By DANNY P. SMITH
The "s" in SEC basketball on Saturday certainly didn't stand for successful shooting.
At least that was the case during the 75-57 Southeastern Conference victory by the Alabama Crimson Tide against the Mississippi State Bulldogs at Humphrey Coliseum.
There wasn't anything about the shooting statistics to brag about for either team, but it was especially poor on the MSU end.
The Bulldogs made 21 of 62 shots from the field for 34 percent and only hit 5 of 24 attempts from three-point territory.
"We just never got anything going out there rhythm-wise," MSU basketball coach Rick Stansbury said.
Stansbury went on to say that his squad didn't have that "zip or zap."
One of the strengths of the Bulldogs over the last few years has been their ability to hit from the outside.
Whether it was Dee Bost, Ravern Johnson, Riley Benock or the departed Barry Stewart, MSU could always rely on one of those guys getting hot and keeping it in games.
No one consistently responded on Saturday.
Bost, who was obviously rusty after sitting out the first 14 games due to a suspension, only hit one of his six three-point attempts, while Johnson only made two of his 10 attempts. That just can not continue for the Bulldogs to be successful.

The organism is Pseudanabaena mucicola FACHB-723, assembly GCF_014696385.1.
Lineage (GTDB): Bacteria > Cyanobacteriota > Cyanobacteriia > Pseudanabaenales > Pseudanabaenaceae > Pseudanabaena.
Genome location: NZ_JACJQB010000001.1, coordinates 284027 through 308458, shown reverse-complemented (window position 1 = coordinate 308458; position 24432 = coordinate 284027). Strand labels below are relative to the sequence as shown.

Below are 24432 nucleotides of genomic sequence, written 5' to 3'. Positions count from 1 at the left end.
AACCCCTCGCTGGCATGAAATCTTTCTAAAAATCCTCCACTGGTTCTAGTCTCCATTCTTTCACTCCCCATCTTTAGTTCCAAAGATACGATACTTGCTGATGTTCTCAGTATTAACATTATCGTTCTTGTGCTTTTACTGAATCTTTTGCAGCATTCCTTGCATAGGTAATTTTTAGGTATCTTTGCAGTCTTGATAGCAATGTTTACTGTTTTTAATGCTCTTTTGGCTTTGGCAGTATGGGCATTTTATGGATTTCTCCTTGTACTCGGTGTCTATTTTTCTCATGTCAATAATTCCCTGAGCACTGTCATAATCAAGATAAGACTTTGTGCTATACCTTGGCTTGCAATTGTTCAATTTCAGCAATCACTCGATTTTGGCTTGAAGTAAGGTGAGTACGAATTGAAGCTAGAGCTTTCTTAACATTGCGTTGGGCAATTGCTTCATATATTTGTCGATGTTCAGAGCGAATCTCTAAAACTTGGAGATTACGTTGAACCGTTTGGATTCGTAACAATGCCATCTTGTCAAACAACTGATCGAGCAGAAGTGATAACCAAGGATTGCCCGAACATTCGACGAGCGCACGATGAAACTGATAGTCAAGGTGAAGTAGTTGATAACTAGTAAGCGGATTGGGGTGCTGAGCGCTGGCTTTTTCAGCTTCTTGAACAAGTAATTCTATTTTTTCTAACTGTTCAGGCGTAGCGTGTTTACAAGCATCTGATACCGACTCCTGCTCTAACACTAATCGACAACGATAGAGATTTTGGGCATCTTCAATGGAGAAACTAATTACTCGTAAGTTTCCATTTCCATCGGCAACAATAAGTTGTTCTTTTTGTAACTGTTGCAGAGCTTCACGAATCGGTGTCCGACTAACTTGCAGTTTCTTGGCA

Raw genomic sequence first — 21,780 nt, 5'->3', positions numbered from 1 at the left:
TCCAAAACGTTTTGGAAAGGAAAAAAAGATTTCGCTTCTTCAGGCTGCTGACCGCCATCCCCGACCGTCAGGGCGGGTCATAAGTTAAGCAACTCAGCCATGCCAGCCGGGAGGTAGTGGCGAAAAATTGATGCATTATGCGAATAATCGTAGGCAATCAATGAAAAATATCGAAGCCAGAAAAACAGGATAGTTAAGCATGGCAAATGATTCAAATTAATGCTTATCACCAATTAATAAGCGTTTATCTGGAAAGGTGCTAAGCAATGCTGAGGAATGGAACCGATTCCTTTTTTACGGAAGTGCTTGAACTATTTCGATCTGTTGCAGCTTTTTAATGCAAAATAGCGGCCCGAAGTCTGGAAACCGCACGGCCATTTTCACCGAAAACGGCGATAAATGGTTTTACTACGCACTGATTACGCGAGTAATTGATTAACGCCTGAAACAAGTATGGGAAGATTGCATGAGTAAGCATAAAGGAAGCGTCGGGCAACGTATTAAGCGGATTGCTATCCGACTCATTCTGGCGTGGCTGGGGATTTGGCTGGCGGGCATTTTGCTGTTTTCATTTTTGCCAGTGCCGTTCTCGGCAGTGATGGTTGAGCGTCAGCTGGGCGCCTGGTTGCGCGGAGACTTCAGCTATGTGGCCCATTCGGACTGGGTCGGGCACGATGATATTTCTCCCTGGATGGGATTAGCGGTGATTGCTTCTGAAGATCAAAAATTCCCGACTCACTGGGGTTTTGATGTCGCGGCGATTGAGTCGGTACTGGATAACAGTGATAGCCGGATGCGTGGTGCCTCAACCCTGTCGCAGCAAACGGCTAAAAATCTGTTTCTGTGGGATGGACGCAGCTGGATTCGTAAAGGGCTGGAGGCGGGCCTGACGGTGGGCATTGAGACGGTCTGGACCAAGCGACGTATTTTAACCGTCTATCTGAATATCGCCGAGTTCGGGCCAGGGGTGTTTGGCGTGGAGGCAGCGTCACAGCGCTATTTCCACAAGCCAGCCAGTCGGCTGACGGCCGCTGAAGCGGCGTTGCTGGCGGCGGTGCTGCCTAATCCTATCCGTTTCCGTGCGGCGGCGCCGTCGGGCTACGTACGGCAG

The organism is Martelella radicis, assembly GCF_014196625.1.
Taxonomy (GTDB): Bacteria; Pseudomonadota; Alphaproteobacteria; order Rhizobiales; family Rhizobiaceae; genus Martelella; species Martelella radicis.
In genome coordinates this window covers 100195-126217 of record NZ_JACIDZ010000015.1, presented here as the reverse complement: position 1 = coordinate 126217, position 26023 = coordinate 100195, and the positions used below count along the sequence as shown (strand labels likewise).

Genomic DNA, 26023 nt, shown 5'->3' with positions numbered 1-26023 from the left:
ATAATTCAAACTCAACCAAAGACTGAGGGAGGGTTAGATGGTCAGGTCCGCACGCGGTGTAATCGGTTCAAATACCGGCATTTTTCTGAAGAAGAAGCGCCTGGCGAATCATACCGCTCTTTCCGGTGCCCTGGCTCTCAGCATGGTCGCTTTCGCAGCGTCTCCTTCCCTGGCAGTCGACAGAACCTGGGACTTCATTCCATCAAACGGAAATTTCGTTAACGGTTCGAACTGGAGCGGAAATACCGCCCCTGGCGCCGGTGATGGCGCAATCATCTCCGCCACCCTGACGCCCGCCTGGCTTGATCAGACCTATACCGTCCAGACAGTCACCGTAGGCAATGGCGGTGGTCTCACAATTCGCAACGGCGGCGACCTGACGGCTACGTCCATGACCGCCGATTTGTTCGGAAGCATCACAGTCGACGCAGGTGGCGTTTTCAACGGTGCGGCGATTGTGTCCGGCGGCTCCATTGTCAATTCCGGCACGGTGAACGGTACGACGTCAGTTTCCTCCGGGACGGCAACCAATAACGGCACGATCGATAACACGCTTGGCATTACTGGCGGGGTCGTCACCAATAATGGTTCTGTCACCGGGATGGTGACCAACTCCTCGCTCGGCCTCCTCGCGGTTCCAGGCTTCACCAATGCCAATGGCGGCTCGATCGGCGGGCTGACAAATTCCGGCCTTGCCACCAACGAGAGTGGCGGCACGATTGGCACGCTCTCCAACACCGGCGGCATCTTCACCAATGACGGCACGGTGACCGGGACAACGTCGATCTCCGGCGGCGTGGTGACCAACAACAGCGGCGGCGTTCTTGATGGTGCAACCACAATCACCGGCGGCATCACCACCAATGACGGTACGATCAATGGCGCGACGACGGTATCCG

MSU should have found a way to stay in the game better because Alabama's numbers were not earth-shattering.
The Crimson Tide were a little bit better from the field by hitting 32 of 65 shots from the field for 49 percent.
If the Bulldogs aren't hitting from the outside, they're not going to win very many games in the SEC.
The loss to Alabama was only the second in SEC home openers during the Stansbury era and the MSU fans gave up on a comeback with 3:32 remaining in the game as many of them headed for the exits with the Bulldogs trailing 64-46.
If MSU continues to struggle this way, there's only one thing left to say.
Here's hoping you really enjoyed the just-completed football season because it's could be a long year in hoops.
Danny P. Smith is sports editor and columnist for the Starkville Daily News. The opinions in this column are his and do not necessarily reflect the views of the Daily News or its staff.